Physiology and Metabolism
Research Article
2 April 2024

Tetrahydrofolate levels influence 2-aminoacrylate stress in Salmonella enterica


In Salmonella enterica, the absence of the RidA deaminase results in the accumulation of the reactive enamine 2-aminoacrylate (2AA). The resulting 2AA stress impacts metabolism and prevents growth in some conditions by inactivating a specific target pyridoxal 5′-phosphate (PLP)-dependent enzyme(s). The detrimental effects of 2AA stress can be overcome by changing the sensitivity of a critical target enzyme or modifying flux in one or more nodes in the metabolic network. The catabolic L-alanine racemase DadX is a target of 2AA, which explains the inability of an alr ridA strain to use L-alanine as the sole nitrogen source. Spontaneous mutations that suppressed the growth defect of the alr ridA strain were identified as lesions in folE, which encodes GTP cyclohydrolase and catalyzes the first step of tetrahydrofolate (THF) synthesis. The data here show that THF limitation resulting from a folE lesion, or inhibition of dihydrofolate reductase (FolA) by trimethoprim, decreases the 2AA generated from endogenous serine. The data are consistent with an increased level of threonine, resulting from low folate levels, decreasing 2AA stress.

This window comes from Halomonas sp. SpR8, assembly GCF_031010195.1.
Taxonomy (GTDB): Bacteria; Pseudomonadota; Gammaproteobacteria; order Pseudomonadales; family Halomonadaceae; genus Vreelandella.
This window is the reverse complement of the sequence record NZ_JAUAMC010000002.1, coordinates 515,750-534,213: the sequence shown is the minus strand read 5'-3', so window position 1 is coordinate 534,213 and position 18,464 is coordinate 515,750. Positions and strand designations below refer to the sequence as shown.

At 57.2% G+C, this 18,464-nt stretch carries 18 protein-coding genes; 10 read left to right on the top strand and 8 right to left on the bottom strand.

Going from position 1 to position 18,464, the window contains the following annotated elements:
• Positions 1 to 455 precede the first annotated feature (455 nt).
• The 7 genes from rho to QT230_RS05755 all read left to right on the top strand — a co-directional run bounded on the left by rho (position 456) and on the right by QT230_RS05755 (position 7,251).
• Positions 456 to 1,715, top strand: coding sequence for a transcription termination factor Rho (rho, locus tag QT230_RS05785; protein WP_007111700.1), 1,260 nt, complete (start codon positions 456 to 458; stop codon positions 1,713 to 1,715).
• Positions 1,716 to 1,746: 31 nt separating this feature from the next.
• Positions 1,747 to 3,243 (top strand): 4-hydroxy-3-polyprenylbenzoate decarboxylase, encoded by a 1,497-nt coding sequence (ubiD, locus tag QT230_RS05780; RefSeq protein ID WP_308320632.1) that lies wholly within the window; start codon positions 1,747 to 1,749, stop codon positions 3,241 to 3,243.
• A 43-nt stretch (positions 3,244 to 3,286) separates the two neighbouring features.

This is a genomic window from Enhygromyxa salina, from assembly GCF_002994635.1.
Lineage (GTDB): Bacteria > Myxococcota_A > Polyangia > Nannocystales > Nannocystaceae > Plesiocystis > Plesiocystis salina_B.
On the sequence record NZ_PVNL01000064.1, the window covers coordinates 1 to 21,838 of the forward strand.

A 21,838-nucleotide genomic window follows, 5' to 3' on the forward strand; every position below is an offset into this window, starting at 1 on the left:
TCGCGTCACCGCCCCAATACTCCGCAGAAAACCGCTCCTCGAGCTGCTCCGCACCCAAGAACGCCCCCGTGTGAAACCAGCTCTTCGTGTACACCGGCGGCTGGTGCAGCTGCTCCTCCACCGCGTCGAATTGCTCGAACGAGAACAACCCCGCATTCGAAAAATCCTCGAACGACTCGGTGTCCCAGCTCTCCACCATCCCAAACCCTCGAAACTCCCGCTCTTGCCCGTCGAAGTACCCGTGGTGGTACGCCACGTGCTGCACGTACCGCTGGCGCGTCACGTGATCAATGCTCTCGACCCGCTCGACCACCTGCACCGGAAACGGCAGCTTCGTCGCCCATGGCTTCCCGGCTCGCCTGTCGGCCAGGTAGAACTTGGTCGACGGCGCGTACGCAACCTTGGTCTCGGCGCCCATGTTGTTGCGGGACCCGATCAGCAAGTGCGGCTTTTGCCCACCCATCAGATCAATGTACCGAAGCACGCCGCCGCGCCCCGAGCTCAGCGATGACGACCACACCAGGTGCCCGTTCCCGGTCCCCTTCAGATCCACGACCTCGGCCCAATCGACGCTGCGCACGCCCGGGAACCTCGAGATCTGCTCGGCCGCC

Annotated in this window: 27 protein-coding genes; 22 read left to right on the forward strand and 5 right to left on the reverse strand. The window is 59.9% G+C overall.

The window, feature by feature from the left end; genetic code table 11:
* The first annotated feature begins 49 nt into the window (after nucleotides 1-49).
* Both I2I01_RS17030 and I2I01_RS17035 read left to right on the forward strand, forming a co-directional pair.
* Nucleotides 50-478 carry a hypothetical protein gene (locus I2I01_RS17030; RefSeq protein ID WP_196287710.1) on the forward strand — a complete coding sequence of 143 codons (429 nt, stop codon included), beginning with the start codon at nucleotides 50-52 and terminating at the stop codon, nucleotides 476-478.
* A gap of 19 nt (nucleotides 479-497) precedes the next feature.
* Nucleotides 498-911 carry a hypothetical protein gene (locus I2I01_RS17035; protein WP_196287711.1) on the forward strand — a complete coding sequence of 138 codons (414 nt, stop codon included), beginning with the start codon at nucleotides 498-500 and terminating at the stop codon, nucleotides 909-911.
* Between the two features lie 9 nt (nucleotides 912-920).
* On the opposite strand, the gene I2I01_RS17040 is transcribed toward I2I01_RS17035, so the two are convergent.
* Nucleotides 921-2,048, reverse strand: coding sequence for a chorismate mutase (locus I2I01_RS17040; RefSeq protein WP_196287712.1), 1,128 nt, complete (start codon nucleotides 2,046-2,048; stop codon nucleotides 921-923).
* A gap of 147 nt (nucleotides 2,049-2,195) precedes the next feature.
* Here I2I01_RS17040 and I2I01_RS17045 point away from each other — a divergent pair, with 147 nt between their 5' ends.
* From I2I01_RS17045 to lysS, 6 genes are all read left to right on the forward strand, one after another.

RidA is an enamine deaminase that has been characterized as preventing the 2-aminoacrylate (2AA) stress. In the absence of RidA, 2AA accumulates and damages various cellular enzymes. Much of the work describing the 2AA stress system has depended on the exogenous addition of serine to increase the production of the enamine stressor. The work herein focuses on understanding the effect of 2AA stress generated from endogenous serine pools. As such, this work describes the consequences of a subtle level of stress that nonetheless compromises growth in at least two conditions. Describing mechanisms that alter the physiological consequences of 2AA stress increases our understanding of endogenous metabolic stress and how the robustness of the metabolic network allows perturbations to be modulated.

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Published In

cover image Journal of Bacteriology
Journal of Bacteriology
Volume 206Number 418 April 2024
eLocator: e00042-24
Editor: George O'Toole, Geisel School of Medicine at Dartmouth, Hanover, New Hampshire, USA
PubMed: 38563759


Received: 6 February 2024
Accepted: 12 March 2024
Published online: 2 April 2024


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  1. 2-aminoacrylate stress
  2. folate biosynthesis
  3. alanine racemase
  4. metabolic integration
  5. RidA

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All relevant data are included in the content of this article.



Department of Microbiology, University of Georgia, Athens, Georgia, USA
Author Contributions: Conceptualization, Formal analysis, Investigation, Methodology, Writing – original draft, and Writing – review and editing.
Department of Microbiology, University of Georgia, Athens, Georgia, USA
Author Contributions: Conceptualization, Formal analysis, Funding acquisition, Methodology, Resources, Supervision, and Writing – review and editing.


George O'Toole
Geisel School of Medicine at Dartmouth, Hanover, New Hampshire, USA


The authors declare no conflict of interest.

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